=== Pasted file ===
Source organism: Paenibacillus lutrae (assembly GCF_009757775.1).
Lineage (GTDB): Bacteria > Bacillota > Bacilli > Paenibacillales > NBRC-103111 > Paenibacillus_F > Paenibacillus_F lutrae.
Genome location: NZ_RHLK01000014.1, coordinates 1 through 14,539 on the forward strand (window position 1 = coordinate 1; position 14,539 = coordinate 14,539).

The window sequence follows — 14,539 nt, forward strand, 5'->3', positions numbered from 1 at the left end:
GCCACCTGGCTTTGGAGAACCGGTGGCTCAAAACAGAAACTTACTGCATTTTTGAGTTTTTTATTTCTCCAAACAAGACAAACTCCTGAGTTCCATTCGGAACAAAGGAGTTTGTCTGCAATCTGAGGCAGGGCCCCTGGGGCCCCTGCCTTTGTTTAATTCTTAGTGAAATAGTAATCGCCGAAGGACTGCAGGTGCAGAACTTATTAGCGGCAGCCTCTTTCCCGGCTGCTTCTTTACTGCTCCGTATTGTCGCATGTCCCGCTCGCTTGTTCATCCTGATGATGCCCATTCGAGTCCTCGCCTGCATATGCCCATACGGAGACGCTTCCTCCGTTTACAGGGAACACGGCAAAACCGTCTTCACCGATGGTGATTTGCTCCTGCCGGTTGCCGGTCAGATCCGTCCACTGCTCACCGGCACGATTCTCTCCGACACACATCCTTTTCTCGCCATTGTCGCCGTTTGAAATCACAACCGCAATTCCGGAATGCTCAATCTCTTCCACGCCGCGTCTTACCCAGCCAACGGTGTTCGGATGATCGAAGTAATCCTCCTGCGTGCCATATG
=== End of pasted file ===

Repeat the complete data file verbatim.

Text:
Source organism: Paenibacillus lutrae (assembly GCF_009757775.1).
Lineage (GTDB): Bacteria > Bacillota > Bacilli > Paenibacillales > NBRC-103111 > Paenibacillus_F > Paenibacillus_F lutrae.
Genome location: NZ_RHLK01000014.1, coordinates 1 through 14,539 on the forward strand (window position 1 = coordinate 1; position 14,539 = coordinate 14,539).

The window sequence follows — 14,539 nt, forward strand, 5'->3', positions numbered from 1 at the left end:
GCCACCTGGCTTTGGAGAACCGGTGGCTCAAAACAGAAACTTACTGCATTTTTGAGTTTTTTATTTCTCCAAACAAGACAAACTCCTGAGTTCCATTCGGAACAAAGGAGTTTGTCTGCAATCTGAGGCAGGGCCCCTGGGGCCCCTGCCTTTGTTTAATTCTTAGTGAAATAGTAATCGCCGAAGGACTGCAGGTGCAGAACTTATTAGCGGCAGCCTCTTTCCCGGCTGCTTCTTTACTGCTCCGTATTGTCGCATGTCCCGCTCGCTTGTTCATCCTGATGATGCCCATTCGAGTCCTCGCCTGCATATGCCCATACGGAGACGCTTCCTCCGTTTACAGGGAACACGGCAAAACCGTCTTCACCGATGGTGATTTGCTCCTGCCGGTTGCCGGTCAGATCCGTCCACTGCTCACCGGCACGATTCTCTCCGACACACATCCTTTTCTCGCCATTGTCGCCGTTTGAAATCACAACCGCAATTCCGGAATGCTCAATCTCTTCCACGCCGCGTCTTACCCAGCCAACGGTGTTCGGATGATCGAAGTAATCCTCCTGCGTGCCATATG